Broadband an essential of the future

04 June 2009 / by Rebecca Sargent
Broadband is to be a necessity of the future, research conducted by The Communications Consumer Panel (CCP) has revealed.

The study of more than 2,000 adults found that almost three quarters of people with broadband at home say they could not live without it, while others believe it will soon be essential for everyone.

The report, Not online, not included: consumers say broadband essential for all is key research for the Government's Digital Britain report due later this month, which is expected to announce plans for broadband for all.

The study by the CCP also found that 84 per cent of people agree that it should be possible for everyone in the UK to have broadband at home, regardless of where they live.

Commenting, Communications Consumer Panel chairman Anna Bradley said: "The tipping point will be when broadband does not just provide an advantage to people who have it, but disadvantages people who do not. Interestingly some people already feel disadvantaged: those who live in not-spots and those who have school-age children but do not have broadband at home."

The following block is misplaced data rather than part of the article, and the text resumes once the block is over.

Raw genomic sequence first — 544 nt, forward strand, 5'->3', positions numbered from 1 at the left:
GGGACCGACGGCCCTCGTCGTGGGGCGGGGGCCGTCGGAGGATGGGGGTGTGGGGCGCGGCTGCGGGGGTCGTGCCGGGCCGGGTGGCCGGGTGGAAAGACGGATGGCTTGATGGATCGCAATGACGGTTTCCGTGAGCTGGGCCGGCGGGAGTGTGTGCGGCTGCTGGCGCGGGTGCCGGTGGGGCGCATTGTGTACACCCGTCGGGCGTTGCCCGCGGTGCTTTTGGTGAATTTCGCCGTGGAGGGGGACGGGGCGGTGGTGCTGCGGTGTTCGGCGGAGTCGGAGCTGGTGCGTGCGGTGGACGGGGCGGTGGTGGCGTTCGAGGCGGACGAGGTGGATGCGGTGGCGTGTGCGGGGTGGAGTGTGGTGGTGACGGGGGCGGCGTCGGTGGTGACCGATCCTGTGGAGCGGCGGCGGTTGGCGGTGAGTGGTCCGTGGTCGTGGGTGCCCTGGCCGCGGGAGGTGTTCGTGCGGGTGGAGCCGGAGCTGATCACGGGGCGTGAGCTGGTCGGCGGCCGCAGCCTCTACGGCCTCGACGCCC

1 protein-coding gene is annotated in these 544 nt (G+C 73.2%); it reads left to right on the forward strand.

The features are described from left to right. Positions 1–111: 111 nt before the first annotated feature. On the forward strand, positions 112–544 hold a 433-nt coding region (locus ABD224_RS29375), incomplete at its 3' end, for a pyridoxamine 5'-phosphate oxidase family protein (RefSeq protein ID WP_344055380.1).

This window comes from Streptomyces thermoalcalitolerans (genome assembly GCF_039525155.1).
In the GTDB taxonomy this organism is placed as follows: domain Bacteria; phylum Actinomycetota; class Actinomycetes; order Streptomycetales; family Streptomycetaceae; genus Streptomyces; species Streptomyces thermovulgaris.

The speed the Government's Digital Britain report is expected to announce will be made available to all is 2Mbps, which could prohibit the use of some online applications. Ms Bradley added:

"Government must make it clear what services and activities people will and will not be able to carry out with a download speed of 2Mbps – and will need to keep this under review so that it does not become outmoded."

In addition, the research raised concerns over a potential future of more services and information being made solely available online, as 90 per cent of internet users said they use the net to find information.

"There is an expectation in our research that in the future more services will be delivered solely online or provided offline in a way that penalises people who access them in this way, and that not having broadband at home will mean reduced options, opportunities and financial penalties," said Anna Bradley.

"These findings make it even more vital for the Government and industry to help consumers to get online and reap the benefits," she added.

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